The Pathway to Truly Loving Others

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One of the things I enjoy most about serving in ministry with young adults is pre-marriage counseling.

I love having conversations with engaged couples about the nature of Christian marriage and how to live well together in marriage; and, in having those conversations, my attention is always drawn to some ways I’d like be a better marriage partner myself!

A book that I read and discuss with each couple in pre-marriage counseling is Tim Keller’s The Meaning of Marriage. It’s a great read, with rich, gospel-centered perspective on what Christian marriage is all about.

The greatest threat to our marriage is my own self-centeredness.

But every time I read the book one quote sticks out to me as particularly profound:

Keller writes, “The surest way for any couple to succeed in marriage is for both partners to say ‘The greatest threat to our marriage is my own self-centeredness.’”

That has to be the best advice on marriage I’ve ever received. Keller’s advice highlights the destructive nature of blame and emphasizes our personal responsibility to live for the well-being of one another.

And isn’t that advice applicable beyond marriage?

Think how we would interact with the people in our lives differently if we all lived with the attitude that the greatest threat to our family, our friendship, or our church is the self-centeredness within each one of us?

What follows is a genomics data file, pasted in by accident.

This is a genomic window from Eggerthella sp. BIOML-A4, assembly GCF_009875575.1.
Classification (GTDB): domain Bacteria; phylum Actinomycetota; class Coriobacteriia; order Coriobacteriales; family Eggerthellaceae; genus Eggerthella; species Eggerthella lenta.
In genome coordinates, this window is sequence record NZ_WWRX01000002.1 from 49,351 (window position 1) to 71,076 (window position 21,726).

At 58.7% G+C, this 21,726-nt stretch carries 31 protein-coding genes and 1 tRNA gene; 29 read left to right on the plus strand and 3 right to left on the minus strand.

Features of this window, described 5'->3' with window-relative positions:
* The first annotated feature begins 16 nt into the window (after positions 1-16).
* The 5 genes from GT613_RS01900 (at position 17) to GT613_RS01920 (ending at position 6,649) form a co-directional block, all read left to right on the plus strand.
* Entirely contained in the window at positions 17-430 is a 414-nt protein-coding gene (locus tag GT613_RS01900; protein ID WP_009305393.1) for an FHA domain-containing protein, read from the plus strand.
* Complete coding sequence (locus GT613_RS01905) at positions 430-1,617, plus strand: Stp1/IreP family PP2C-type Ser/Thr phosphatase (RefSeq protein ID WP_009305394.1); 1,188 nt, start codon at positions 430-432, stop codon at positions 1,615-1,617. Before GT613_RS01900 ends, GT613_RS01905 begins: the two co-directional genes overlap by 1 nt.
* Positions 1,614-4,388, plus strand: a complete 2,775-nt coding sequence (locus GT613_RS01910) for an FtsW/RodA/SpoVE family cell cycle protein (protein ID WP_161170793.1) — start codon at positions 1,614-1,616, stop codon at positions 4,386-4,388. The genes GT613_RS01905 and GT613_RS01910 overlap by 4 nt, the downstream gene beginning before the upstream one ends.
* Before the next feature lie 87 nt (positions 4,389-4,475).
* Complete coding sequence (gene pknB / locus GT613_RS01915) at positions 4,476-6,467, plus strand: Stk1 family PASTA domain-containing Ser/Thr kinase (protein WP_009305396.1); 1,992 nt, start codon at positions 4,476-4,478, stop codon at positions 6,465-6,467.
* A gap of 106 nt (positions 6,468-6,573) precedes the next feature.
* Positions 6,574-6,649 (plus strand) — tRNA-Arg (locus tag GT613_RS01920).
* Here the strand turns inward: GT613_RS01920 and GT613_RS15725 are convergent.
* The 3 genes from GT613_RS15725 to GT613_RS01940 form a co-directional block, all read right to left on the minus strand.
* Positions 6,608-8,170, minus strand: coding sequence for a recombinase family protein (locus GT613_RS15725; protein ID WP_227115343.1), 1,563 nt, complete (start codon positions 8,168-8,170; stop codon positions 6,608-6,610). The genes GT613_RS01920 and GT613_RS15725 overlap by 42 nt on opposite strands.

Keller’s advice really is great, but I’ll be honest: every time I read I feel like I’ve been punched in the gut!

Our default way of operating as human beings is to put ourselves first.

We champion our own perspectives and desire our own preferences.

Our own self-centeredness is a real limiter to our relationships and each of us often fail to live in a selfless way.

So, what is the way forward in this conundrum of desiring to love people selflessly, but feeling unable to do it?

Our default way of operating as human beings is to put ourselves first. We champion our own perspectives and desire our own preferences.

The way forward is in continually fixing our eyes on Jesus.

In Jesus, we have the perfect example of undeserved, unconditional love (Romans 5:8).

And, through Jesus, each of us who believe have the power of God at work inside of us, transforming us to become more like Him and empowering us to love one another in a way that reflects His perfect love (Romans 8:11).

In Jesus, we find all that we need to love others well.

So, think about this:

How would your relationships be different if you lived like the greatest threat to your marriage, your family, friendships, or community was your own self-centeredness?”

Let’s make a daily habit of turning away from our sin-tendency to put ourselves first and set our eyes on Jesus Christ.

Let’s remember the depth of God’s love for us in Jesus Christ and respond to the grace we’ve been given by loving one another according to way we are completely and unconditionally loved ourselves.


Josiah joined Orchard Hill's Adult Ministry Team in the Spring of 2018 as Director of Young Adult Ministries. Prior to coming to Orchard Hill, Josiah served as Director of University Ministries at Evangelical Community Church in Bloomington, Indiana from 2012 to 2018. 

Josiah is a Graduate of Grove City College, where he met his wife, Brittany, competing on the Track and Field team together. Josiah and Brittany were married in 2009, and then lived Tennessee where Josiah coached Track and Field and Cross Country at East Tennessee State University and Milligan College from 2009 to 2012. 

Josiah and Brittany enjoy spending time with family and friends in the Pittsburgh area, participating in endurance sports, and are dedicated to finding out which coffee shops in Pittsburgh make the best cookies. 

Josiah is currently completing a Master of Art's in Christian Ministry from Gordon-Conwell Theological Seminary.